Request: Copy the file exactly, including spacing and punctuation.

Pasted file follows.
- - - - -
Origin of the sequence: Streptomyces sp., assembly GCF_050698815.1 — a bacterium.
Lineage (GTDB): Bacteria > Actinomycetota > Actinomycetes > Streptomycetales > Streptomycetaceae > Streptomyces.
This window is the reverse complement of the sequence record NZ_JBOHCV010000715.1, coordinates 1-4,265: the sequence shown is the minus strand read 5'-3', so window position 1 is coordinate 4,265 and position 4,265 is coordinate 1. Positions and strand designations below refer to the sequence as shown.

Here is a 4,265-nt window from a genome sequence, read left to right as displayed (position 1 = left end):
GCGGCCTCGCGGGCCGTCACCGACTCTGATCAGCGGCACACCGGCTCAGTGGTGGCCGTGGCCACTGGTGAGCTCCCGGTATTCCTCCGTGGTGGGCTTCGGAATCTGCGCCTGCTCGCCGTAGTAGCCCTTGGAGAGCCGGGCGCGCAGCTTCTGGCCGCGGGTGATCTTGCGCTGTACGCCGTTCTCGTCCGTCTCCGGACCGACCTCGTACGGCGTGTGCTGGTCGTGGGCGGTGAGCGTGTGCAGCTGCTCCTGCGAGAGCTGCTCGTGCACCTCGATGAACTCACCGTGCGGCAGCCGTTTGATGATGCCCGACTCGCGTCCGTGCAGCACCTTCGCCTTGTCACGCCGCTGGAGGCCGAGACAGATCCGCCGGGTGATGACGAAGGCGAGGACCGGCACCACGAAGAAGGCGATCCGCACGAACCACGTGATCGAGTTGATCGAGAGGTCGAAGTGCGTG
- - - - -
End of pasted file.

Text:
Origin of the sequence: Streptomyces sp., assembly GCF_050698815.1 — a bacterium.
Lineage (GTDB): Bacteria > Actinomycetota > Actinomycetes > Streptomycetales > Streptomycetaceae > Streptomyces.
This window is the reverse complement of the sequence record NZ_JBOHCV010000715.1, coordinates 1-4,265: the sequence shown is the minus strand read 5'-3', so window position 1 is coordinate 4,265 and position 4,265 is coordinate 1. Positions and strand designations below refer to the sequence as shown.

Here is a 4,265-nt window from a genome sequence, read left to right as displayed (position 1 = left end):
GCGGCCTCGCGGGCCGTCACCGACTCTGATCAGCGGCACACCGGCTCAGTGGTGGCCGTGGCCACTGGTGAGCTCCCGGTATTCCTCCGTGGTGGGCTTCGGAATCTGCGCCTGCTCGCCGTAGTAGCCCTTGGAGAGCCGGGCGCGCAGCTTCTGGCCGCGGGTGATCTTGCGCTGTACGCCGTTCTCGTCCGTCTCCGGACCGACCTCGTACGGCGTGTGCTGGTCGTGGGCGGTGAGCGTGTGCAGCTGCTCCTGCGAGAGCTGCTCGTGCACCTCGATGAACTCACCGTGCGGCAGCCGTTTGATGATGCCCGACTCGCGTCCGTGCAGCACCTTCGCCTTGTCACGCCGCTGGAGGCCGAGACAGATCCGCCGGGTGATGACGAAGGCGAGGACCGGCACCACGAAGAAGGCGATCCGCACGAACCACGTGATCGAGTTGATCGAGAGGTCGAAGTGCGTG